Questions & Answers

anyone know any internet site where one can find nanotechnology papers?
Damian Reply
Introduction about quantum dots in nanotechnology
Praveena Reply
what does nano mean?
Anassong Reply
nano basically means 10^(-9). nanometer is a unit to measure length.
do you think it's worthwhile in the long term to study the effects and possibilities of nanotechnology on viral treatment?
Damian Reply
absolutely yes
how to know photocatalytic properties of tio2 nanoparticles...what to do now
Akash Reply
it is a goid question and i want to know the answer as well
characteristics of micro business
for teaching engĺish at school how nano technology help us
Do somebody tell me a best nano engineering book for beginners?
s. Reply
there is no specific books for beginners but there is book called principle of nanotechnology
what is fullerene does it is used to make bukky balls
Devang Reply
are you nano engineer ?
fullerene is a bucky ball aka Carbon 60 molecule. It was name by the architect Fuller. He design the geodesic dome. it resembles a soccer ball.
what is the actual application of fullerenes nowadays?
That is a great question Damian. best way to answer that question is to Google it. there are hundreds of applications for buck minister fullerenes, from medical to aerospace. you can also find plenty of research papers that will give you great detail on the potential applications of fullerenes.
what is the Synthesis, properties,and applications of carbon nano chemistry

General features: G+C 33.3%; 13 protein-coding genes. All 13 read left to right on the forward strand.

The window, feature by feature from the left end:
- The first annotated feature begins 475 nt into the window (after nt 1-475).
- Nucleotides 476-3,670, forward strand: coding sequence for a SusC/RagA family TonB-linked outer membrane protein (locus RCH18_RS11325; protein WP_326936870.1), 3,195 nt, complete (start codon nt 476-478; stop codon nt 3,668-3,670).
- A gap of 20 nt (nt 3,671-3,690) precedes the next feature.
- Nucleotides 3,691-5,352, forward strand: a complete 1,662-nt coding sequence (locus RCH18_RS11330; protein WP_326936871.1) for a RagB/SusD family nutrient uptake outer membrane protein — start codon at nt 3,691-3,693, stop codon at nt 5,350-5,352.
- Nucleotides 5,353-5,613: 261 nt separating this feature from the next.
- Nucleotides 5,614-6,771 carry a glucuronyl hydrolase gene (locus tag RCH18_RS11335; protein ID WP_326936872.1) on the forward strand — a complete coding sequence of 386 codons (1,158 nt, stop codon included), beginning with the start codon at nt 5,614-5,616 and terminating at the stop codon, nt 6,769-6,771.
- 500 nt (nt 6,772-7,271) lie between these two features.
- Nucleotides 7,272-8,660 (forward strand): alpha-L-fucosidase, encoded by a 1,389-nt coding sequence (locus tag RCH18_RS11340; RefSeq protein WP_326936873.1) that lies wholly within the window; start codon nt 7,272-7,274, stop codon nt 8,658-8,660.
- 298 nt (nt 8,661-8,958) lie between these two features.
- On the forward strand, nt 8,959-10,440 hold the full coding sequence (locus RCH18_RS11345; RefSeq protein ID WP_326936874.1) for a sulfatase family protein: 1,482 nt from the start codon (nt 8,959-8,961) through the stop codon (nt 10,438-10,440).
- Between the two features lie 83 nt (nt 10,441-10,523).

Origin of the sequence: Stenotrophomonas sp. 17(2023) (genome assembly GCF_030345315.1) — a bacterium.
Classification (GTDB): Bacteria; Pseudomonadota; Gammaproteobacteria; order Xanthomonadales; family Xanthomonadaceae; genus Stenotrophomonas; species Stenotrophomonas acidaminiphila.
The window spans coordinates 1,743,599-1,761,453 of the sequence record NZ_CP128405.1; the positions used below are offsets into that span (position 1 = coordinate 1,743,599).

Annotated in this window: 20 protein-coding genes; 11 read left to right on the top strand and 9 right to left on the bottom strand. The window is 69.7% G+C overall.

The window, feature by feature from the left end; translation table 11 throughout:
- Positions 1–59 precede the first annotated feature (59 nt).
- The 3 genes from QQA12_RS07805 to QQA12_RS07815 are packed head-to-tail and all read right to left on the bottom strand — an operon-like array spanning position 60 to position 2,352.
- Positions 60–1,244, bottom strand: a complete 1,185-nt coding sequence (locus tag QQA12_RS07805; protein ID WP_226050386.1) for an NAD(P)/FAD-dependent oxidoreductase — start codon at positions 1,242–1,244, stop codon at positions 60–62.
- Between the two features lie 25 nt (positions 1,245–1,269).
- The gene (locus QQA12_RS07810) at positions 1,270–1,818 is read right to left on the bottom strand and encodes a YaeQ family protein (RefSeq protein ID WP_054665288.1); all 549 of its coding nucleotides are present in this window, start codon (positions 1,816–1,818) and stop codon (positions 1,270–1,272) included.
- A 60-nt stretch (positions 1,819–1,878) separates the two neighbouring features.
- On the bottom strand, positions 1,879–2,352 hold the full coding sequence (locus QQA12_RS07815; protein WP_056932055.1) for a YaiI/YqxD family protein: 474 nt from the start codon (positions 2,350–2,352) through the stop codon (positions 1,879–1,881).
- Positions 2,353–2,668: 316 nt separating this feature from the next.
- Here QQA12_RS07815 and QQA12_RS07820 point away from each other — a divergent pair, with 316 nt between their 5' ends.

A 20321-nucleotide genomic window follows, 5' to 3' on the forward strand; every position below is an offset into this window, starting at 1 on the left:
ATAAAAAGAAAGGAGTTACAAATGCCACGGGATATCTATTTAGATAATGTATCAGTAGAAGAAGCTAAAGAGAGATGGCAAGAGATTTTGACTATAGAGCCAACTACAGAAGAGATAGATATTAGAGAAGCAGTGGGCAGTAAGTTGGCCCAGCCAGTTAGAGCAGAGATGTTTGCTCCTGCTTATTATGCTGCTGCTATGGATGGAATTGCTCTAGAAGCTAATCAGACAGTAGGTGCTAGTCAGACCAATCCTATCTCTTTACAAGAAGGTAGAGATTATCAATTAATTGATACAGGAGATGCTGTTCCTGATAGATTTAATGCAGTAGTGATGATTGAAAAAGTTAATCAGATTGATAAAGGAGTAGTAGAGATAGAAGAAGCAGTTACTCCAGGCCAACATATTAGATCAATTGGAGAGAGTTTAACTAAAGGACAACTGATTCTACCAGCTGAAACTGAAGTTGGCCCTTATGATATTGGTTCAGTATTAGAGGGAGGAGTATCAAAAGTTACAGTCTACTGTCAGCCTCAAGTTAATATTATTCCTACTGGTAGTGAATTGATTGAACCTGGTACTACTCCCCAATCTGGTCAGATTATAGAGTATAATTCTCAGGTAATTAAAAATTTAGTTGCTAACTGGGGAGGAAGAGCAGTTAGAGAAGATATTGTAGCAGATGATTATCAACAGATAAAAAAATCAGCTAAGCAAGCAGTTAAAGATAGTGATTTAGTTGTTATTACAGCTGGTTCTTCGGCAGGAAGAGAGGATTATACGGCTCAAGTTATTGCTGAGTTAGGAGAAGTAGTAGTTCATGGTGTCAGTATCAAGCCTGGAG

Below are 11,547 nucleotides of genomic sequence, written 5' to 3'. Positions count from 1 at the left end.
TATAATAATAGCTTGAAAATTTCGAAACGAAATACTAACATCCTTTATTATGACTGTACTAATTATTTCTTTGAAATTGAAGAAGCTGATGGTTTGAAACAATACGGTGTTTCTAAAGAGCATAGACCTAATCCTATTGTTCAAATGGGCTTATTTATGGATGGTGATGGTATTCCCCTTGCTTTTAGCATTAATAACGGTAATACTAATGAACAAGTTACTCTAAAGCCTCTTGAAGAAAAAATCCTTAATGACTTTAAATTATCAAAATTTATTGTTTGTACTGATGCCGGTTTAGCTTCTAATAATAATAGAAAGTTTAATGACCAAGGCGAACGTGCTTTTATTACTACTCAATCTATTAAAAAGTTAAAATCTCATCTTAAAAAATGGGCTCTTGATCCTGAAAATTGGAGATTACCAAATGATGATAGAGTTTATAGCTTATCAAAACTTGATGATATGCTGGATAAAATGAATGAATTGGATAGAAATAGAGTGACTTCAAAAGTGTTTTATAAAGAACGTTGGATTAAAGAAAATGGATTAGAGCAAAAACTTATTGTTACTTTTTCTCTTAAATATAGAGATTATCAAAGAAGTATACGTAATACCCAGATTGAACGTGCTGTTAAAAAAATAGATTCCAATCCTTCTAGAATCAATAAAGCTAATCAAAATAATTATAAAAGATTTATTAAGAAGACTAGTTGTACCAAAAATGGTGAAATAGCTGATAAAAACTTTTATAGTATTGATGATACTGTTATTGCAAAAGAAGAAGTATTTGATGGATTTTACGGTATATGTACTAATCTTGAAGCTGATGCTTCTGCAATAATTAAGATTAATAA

Abhijith Reply
Mostly, they use nano carbon for electronics and for materials to be strengthened.
is Bucky paper clear?
carbon nanotubes has various application in fuel cells membrane, current research on cancer drug,and in electronics MEMS and NEMS etc
so some one know about replacing silicon atom with phosphorous in semiconductors device?
s. Reply
Yeah, it is a pain to say the least. You basically have to heat the substarte up to around 1000 degrees celcius then pass phosphene gas over top of it, which is explosive and toxic by the way, under very low pressure.
Do you know which machine is used to that process?
how to fabricate graphene ink ?
for screen printed electrodes ?
What is lattice structure?
s. Reply
of graphene you mean?
or in general
in general
Graphene has a hexagonal structure
On having this app for quite a bit time, Haven't realised there's a chat room in it.
what is biological synthesis of nanoparticles
Sanket Reply
what's the easiest and fastest way to the synthesize AgNP?
Damian Reply
types of nano material
abeetha Reply
I start with an easy one. carbon nanotubes woven into a long filament like a string
many many of nanotubes
what is the k.e before it land
what is the function of carbon nanotubes?
I'm interested in nanotube
what is nanomaterials​ and their applications of sensors.
Ramkumar Reply
how did you get the value of 2000N.What calculations are needed to arrive at it
Smarajit Reply
Privacy Information Security Software Version 1.1a
Got questions? Join the online conversation and get instant answers!
Jobilize.com Reply

Get the best Algebra and trigonometry course in your pocket!

Source:  OpenStax, The impact of open source software on education. OpenStax CNX. Mar 30, 2009 Download for free at http://cnx.org/content/col10431/1.7
Google Play and the Google Play logo are trademarks of Google Inc.

Notification Switch

Would you like to follow the 'The impact of open source software on education' conversation and receive update notifications?